Is Knee Clicking Dangerous?
We all know the creaks and groans that our knee joints can sometimes give us when we move. But is this an indication of something more sinister going on? When should we get further advice?
What Causes Knee Clicking?
There are a few possible reasons why your knees might click.
Some joint noises are entirely normal and termed “physiological noise”. There should be no pain or swelling associated with these physiological noises. The click occurs when one anatomical structure rubs against another.
Clicking in your knee can also be due to a tear in your meniscus – soft cartilage inside your knee. This crescent moon cartilage can develop either acute (sudden) tears or chronic degenerative tears due to an overload of the structure. Pain with clicking, and swelling of the knee, could indicate a tear of your meniscus.
More information about meniscus tears.
Clicking, or grating noises, may also result from arthritic changes in your knee. Some of these changes are considered normal degenerative (age-related) changes. There is a poor correlation between any findings on a scan and the level of pain (if any) experienced. However, we know a good correlation between these clicking noises being present and the future presentation of arthritis in your knee and patella joints exists.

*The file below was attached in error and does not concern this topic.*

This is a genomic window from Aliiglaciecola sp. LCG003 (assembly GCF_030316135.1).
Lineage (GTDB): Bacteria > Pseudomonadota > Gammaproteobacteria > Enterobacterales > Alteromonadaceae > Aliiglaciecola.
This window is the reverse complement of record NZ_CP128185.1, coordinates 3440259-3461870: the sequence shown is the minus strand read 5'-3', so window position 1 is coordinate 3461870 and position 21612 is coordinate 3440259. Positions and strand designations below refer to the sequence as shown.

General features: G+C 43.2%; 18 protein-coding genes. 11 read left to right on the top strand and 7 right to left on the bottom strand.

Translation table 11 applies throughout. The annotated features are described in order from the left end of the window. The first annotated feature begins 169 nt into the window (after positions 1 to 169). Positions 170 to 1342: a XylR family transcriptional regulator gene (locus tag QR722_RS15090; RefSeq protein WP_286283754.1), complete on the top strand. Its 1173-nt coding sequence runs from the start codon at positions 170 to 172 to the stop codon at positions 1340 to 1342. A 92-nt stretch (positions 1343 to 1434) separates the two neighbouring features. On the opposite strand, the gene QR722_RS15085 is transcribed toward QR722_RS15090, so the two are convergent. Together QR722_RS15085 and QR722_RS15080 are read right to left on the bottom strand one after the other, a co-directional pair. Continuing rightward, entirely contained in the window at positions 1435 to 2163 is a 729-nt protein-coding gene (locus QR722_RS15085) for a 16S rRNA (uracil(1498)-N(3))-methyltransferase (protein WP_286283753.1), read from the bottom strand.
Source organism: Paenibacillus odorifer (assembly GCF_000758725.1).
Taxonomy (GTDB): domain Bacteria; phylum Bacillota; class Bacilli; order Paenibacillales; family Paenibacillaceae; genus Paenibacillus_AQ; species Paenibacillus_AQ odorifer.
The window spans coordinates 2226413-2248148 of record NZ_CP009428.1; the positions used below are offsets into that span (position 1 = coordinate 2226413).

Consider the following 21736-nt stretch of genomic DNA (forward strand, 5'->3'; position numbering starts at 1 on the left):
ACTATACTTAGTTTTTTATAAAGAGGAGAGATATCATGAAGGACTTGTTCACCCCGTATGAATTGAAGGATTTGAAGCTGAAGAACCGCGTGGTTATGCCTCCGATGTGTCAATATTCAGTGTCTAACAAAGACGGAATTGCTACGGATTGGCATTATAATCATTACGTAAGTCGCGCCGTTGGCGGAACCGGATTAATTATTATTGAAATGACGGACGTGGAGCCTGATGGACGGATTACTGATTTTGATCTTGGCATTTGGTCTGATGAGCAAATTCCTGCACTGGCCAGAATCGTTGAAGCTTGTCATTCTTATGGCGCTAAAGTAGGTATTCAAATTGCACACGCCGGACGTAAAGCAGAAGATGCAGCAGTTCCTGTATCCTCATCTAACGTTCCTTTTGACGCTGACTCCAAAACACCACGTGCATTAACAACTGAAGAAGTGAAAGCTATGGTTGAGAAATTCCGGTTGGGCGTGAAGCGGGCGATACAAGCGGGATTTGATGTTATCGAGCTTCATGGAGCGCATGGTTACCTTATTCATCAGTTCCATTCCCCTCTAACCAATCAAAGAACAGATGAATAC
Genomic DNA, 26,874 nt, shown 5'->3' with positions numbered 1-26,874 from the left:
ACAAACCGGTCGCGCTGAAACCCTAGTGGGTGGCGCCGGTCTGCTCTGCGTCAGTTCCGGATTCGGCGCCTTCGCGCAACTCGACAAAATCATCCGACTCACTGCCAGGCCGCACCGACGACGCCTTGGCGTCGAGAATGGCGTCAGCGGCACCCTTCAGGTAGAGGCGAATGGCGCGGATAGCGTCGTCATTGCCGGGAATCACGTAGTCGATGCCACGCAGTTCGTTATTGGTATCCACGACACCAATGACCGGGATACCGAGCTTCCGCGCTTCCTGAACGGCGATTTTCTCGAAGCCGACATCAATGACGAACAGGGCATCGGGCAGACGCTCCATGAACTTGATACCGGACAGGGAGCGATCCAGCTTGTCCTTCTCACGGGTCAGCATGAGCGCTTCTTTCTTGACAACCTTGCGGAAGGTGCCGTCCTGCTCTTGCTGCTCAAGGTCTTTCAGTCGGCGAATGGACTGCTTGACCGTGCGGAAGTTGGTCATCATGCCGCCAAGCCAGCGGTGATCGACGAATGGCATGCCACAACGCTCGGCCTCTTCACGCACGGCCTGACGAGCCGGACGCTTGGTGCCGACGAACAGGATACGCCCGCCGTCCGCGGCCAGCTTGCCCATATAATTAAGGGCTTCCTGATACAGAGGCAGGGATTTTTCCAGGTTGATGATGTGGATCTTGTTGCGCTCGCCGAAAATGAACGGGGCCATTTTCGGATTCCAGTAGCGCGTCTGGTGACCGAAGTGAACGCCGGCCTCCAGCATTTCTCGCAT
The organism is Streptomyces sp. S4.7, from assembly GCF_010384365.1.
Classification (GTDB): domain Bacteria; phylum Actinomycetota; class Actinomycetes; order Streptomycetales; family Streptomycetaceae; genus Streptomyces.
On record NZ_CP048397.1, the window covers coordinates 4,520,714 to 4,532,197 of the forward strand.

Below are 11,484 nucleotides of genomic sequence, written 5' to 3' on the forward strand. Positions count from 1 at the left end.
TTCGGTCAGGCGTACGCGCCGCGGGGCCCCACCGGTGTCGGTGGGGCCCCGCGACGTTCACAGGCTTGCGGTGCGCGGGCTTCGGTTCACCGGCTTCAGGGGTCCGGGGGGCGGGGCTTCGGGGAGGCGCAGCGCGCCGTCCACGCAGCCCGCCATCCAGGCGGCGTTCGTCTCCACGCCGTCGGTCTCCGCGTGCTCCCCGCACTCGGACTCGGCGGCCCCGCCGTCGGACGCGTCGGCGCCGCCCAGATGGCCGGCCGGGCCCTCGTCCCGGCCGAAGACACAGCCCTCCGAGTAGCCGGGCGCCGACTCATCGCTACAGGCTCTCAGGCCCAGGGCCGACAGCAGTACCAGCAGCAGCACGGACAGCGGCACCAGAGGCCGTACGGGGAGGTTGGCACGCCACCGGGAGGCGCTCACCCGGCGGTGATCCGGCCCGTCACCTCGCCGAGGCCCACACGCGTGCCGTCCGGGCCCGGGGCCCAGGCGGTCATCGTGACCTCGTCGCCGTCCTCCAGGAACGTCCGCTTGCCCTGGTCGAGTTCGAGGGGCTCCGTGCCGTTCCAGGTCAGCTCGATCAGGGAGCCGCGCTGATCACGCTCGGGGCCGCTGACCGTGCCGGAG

The common name for repetitive joint noises is crepitus. Crepitus may be audible (we can hear it) or palpable (we can feel it but can’t hear it).
When Do You Need To Be Concerned?
Painful clicking or swelling should be investigated immediately with your physiotherapist and GP. Clicking without pain is generally not a cause for immediate concern. Still, it would be best if you examined it at some point to help identify risk factors and prevent the progression of the condition.
What Can You Do About Knee Clicking?
Research evidence supports knee exercises to help strengthen and loosen your knee will control pain and knee function. This improves typically your joint control, alignment and biomechanics, which results in less clicking. Your physiotherapist will prescribe an individualised exercise program to help keep your knee joint in good health, build strength in the muscles around the joint to help with shock absorption, and improve your balance. Diagnostic imaging, if required, can either be organised through your physiotherapist or discussed with your GP or specialist.
If you have any questions, one of our team would be more than happy to discuss this further.
If you are unsure, please call us at PhysioWorks. One of our knee physiotherapists will assist your decision process based on your concerns.